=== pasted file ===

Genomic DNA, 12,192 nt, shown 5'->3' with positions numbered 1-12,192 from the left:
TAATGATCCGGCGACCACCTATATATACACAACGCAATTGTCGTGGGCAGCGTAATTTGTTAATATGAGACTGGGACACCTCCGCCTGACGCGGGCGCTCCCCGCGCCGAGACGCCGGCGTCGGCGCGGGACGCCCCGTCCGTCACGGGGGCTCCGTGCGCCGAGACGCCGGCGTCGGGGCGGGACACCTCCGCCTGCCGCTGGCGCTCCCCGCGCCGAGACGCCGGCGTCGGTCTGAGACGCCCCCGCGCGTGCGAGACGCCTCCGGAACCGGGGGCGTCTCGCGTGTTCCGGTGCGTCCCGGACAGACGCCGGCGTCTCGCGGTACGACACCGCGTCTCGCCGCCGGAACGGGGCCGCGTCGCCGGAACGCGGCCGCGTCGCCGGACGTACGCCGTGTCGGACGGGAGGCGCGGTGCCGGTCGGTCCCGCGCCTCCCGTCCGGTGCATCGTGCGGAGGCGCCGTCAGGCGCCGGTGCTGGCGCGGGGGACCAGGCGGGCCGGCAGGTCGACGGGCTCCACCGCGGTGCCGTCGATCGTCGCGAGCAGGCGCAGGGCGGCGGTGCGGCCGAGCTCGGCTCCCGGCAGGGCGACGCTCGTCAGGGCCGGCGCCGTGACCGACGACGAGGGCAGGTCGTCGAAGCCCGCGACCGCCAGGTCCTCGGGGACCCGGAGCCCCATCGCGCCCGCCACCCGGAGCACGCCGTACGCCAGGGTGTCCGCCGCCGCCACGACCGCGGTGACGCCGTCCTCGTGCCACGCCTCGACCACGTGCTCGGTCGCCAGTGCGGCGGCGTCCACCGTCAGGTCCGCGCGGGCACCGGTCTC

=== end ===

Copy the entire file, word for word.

Genomic DNA, 12,192 nt, shown 5'->3' with positions numbered 1-12,192 from the left:
TAATGATCCGGCGACCACCTATATATACACAACGCAATTGTCGTGGGCAGCGTAATTTGTTAATATGAGACTGGGACACCTCCGCCTGACGCGGGCGCTCCCCGCGCCGAGACGCCGGCGTCGGCGCGGGACGCCCCGTCCGTCACGGGGGCTCCGTGCGCCGAGACGCCGGCGTCGGGGCGGGACACCTCCGCCTGCCGCTGGCGCTCCCCGCGCCGAGACGCCGGCGTCGGTCTGAGACGCCCCCGCGCGTGCGAGACGCCTCCGGAACCGGGGGCGTCTCGCGTGTTCCGGTGCGTCCCGGACAGACGCCGGCGTCTCGCGGTACGACACCGCGTCTCGCCGCCGGAACGGGGCCGCGTCGCCGGAACGCGGCCGCGTCGCCGGACGTACGCCGTGTCGGACGGGAGGCGCGGTGCCGGTCGGTCCCGCGCCTCCCGTCCGGTGCATCGTGCGGAGGCGCCGTCAGGCGCCGGTGCTGGCGCGGGGGACCAGGCGGGCCGGCAGGTCGACGGGCTCCACCGCGGTGCCGTCGATCGTCGCGAGCAGGCGCAGGGCGGCGGTGCGGCCGAGCTCGGCTCCCGGCAGGGCGACGCTCGTCAGGGCCGGCGCCGTGACCGACGACGAGGGCAGGTCGTCGAAGCCCGCGACCGCCAGGTCCTCGGGGACCCGGAGCCCCATCGCGCCCGCCACCCGGAGCACGCCGTACGCCAGGGTGTCCGCCGCCGCCACGACCGCGGTGACGCCGTCCTCGTGCCACGCCTCGACCACGTGCTCGGTCGCCAGTGCGGCGGCGTCCACCGTCAGGTCCGCGCGGGCACCGGTCTC